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At the age of five, Dr. Anita Figueredo decided she wanted to be a doctor. She did just that, thanks to a savvy mother who moved her from Costa Rica to the United States, and became the first female surgeon in San Diego.

Figueredo’s daughter, Dr. Sarita Eastman, tells her extraordinary story in a new book. Figueredo, now 93, mothered nine children and had an influential friendship with Mother Teresa. She also became one of the first women to perform cancer surgery.

In this wekeend’s Q&A, we talk to mother and daughter about Figueredo’s remarkable life.

In other news:

  • We now know who’s on Councilwoman Marti Emerald’s advisory committee, which she refers to as a kind of “kitchen cabinet,” borrowing a very old political term. The members are 20-34 people who “just talk about issues that are important to them,” Emerald told us. “I don’t want to get myself cut off from the community.”

    She said they supported plans for a downtown library, despite some polls saying the public is more skeptical.

  • SDG&E officials met yesterday with supporters and opponents of the company’s rejected wildfire-prevention-via-power-outage plan, but didn’t get very far. Another meeting is planned, where there will be more discussion of bringing in a mediator.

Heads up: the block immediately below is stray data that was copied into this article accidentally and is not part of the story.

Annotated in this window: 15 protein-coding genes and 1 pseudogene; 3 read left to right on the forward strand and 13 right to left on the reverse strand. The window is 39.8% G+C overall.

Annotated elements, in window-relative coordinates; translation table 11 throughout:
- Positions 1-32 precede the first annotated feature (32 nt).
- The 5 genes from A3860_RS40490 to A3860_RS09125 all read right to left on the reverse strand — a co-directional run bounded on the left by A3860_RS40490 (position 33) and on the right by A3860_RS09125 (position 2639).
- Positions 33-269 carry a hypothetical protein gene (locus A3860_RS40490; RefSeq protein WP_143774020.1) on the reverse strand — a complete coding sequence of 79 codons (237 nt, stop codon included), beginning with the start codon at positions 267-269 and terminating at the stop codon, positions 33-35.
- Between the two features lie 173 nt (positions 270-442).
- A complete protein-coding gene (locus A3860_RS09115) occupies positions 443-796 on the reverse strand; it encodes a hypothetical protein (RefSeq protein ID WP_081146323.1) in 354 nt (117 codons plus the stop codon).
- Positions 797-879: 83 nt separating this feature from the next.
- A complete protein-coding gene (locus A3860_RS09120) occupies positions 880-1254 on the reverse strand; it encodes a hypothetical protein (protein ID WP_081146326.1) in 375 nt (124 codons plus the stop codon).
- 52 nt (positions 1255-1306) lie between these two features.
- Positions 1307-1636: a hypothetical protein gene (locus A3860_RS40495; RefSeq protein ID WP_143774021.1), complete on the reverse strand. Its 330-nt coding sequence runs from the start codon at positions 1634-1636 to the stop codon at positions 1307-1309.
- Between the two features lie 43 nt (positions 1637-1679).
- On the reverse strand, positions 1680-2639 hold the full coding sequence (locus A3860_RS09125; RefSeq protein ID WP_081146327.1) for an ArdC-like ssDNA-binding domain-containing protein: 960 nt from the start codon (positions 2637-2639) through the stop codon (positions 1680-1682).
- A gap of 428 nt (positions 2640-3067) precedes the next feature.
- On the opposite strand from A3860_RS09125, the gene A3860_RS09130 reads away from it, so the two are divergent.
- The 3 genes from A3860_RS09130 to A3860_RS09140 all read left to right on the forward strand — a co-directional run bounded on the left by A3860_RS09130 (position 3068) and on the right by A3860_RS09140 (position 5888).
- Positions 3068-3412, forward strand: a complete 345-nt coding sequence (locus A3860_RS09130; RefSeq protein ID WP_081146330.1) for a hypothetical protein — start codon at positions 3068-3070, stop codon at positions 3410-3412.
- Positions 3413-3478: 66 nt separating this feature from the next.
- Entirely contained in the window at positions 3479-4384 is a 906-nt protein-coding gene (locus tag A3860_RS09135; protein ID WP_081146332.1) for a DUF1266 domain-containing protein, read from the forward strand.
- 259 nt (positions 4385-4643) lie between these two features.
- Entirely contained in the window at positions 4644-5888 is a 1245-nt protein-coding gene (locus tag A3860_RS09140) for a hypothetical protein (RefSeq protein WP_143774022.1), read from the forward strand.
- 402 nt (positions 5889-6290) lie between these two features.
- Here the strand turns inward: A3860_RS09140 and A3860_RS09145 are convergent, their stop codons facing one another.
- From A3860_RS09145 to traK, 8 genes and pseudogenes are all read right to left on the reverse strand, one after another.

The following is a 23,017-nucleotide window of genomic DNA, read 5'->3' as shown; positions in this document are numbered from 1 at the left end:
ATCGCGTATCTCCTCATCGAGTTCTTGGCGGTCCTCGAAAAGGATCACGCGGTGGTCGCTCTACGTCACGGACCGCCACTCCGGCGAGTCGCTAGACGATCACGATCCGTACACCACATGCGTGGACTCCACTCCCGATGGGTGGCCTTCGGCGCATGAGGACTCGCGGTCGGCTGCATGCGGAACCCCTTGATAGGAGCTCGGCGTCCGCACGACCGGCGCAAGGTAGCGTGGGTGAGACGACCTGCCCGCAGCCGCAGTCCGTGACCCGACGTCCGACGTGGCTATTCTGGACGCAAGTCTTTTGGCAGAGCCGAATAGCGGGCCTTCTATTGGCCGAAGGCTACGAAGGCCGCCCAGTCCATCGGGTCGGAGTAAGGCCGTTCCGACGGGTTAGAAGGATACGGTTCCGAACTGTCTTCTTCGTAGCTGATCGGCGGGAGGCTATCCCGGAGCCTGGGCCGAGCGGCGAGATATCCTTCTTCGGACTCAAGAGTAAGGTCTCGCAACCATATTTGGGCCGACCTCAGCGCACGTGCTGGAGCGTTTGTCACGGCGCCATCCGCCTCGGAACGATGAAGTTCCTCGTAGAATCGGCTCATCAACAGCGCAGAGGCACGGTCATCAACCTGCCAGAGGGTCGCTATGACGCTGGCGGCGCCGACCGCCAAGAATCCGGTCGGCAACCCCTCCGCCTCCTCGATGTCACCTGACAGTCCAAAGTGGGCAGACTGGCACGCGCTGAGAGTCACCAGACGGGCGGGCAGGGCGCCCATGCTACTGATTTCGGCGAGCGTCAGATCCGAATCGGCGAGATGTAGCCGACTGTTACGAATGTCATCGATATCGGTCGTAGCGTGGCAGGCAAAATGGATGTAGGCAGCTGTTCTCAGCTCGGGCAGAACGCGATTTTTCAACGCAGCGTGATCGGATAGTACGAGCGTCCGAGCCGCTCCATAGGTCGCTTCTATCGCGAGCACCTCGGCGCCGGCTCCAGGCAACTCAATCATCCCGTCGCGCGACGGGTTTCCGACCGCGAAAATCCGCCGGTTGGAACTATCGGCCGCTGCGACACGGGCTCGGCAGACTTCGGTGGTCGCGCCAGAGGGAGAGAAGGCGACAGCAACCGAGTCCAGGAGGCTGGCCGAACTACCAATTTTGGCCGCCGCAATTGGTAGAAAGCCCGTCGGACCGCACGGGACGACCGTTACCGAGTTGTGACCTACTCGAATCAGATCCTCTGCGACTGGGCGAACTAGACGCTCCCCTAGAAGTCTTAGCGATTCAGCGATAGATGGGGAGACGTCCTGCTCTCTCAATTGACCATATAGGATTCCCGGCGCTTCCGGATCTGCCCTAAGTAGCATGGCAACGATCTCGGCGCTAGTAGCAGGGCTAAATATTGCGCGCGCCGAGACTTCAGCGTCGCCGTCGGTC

• We need your help.

    We’d like to see your photos of the city’s streets at their worst: Is there a crack in front of your house the size of Mission Valley? A pothole large enough to swallow your Buick? Here’s our contribution.

    Also: biotech and high-tech firms have plenty of influence over the local economy, but do they have any sway at City Hall? We’re exploring this issue and want to hear your input.

    Elsewhere: San Diego’s unemployment rate dipped slightly in September, but is still more than 10 percent.

    The rate is four points higher in Riverside and San Bernardino counties. To the east, Imperial County’s rate — 30.1 percent — tops the state and is one of the highest is one of the entire country. (LAT)

    A guilty verdict is expected in the SPAWAR bribery case, which we chronicled in August. (U-T)

    And up in San Francisco, today’s 20th anniversary of the Loma Prieta earthquake is an occasion for preparedness and potato salad. There’s no such anniversary down here: As this map shows, the immediate San Diego area is not an epicenter for big quakes, although we sure do feel them when they’re nearby.

    Check the little dot in the ocean: it indicates the July 1986 5.4 magnitude earthquake that caused $720,000 in damage, killed one and injured 29, including an 87-year-old man who was buried alive under thousands of books in his 12-foot-square downtown San Diego hotel room. He was rescued after 12 hours.

  • The Coffee Collection:

    A Legacy of Distrust: J. David Dominelli, the unassuming man whose 1980s Ponzi scheme collapsed spectacularly, died in obscurity, we learned this week. Swindled investors haven’t forgotten him, nor have journalists who helped foil his brazen escape to an island paradise.

    Unbreakable: One man, seven bullets, one miracle: The story of Noe Garcia Chavez.

    Quote of the Week: “Kevin, there’s going to be a lawsuit. There is going to be a lawsuit, Kevin.” — Caryl Iseman, president of the East Village Community Action Network, confronting Councilman Kevin Falcouner after a tense vote regarding a downtown homeless shelter.

RANDY DOTINGA

Dagny Salas

Dagny Salas was web editor at Voice of San Diego from 2010 to 2013. She was an investigative fellow at VOSD from 2009 to 2010.

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